I am German but I intend to live in Spain.

Last year I made a downpayment on the purchase of an apartment under construction. On the day of delivery, to my horror, I discovered that the supposed 100m2 garden had been reduced to a patio and the double garage was barely big enough to park one car in.

After many arguments with the developer, he agreed to resolve the private contract and give me my money back.
However, three months later, I still do not have the property nor has my deposit been refunded.

What can I do? If I choose to take legal action, should I apply to the Spanish or German courts?


According to current relevant Spanish legislation, from what you say and assuming that there is a contract drawn up in the standard terms, you could demand that the vendor delivers the property according to contract, ie with the surface area, characteristics and materials agreed between the parties. If that were not possible, you could ask for a proportional reduction in the price.

In addition, if the price per square metre was not specifically stated in the contract, or if this was stated and the resulting area is at least ten per cent less than the total agreed area, you could demand the resolution of the contract and be entitled to a full refund of the deposit and interest.

If an out-of-court settlement with the developer is not reached, you could take legal action which, from our understanding of the circumstances, should be filed in Spain.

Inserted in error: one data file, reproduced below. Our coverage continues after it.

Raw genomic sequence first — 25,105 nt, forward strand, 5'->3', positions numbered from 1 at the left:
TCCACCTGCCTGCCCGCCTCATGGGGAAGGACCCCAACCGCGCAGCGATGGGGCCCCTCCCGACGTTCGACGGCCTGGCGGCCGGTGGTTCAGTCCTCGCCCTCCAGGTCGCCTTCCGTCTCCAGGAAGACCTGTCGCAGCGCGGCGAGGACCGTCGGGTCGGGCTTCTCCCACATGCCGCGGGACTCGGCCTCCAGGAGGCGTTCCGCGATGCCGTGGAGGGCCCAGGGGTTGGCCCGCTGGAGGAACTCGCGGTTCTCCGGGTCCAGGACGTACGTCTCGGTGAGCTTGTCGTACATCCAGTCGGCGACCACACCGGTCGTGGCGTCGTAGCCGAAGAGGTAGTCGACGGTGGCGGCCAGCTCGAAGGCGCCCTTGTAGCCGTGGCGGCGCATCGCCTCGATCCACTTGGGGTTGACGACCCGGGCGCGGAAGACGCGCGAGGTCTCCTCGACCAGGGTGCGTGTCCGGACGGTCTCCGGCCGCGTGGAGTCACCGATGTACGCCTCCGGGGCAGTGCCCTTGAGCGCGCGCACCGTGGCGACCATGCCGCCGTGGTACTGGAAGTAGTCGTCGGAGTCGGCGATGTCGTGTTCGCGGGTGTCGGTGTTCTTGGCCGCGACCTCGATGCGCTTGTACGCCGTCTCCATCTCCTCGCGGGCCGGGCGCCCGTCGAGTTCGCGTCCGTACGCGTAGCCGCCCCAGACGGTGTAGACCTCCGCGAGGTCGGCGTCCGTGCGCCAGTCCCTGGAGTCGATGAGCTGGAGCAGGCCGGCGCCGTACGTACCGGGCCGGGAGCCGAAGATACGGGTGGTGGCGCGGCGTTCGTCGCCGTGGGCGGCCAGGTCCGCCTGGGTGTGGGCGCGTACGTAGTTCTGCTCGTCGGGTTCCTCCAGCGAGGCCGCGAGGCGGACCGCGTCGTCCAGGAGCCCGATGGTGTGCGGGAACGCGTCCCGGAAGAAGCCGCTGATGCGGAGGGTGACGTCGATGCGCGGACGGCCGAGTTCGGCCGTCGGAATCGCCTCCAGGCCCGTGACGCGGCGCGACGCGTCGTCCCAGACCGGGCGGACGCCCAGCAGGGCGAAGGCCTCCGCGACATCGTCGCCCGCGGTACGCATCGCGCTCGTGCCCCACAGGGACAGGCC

In order to do this, the first step would be to serve a formal summons at the registered address of the developer so that he would have legal notice of your intention to sue him. The most efficient means of doing this is by bureaufax sent by the post office or a letter delivered by notarial conduct.

If this does not result in the immediate resolution of the contract and payment of the refund, the case could be filed at the Spanish courts which would involve the professional assistance of a court procurator and lawyer.

Alternatively, if you consider that there are solid arguments to support the chances of reaching an amicable agreement with the developer, an act of conciliation could be filed whereby pressure to pay would be exerted and which could force the other party to relent, given the possibility of imminent legal procedures. The main advantage of this latter option is that if an agreement is reached, the time and costs involved in resolving the problem would be lower.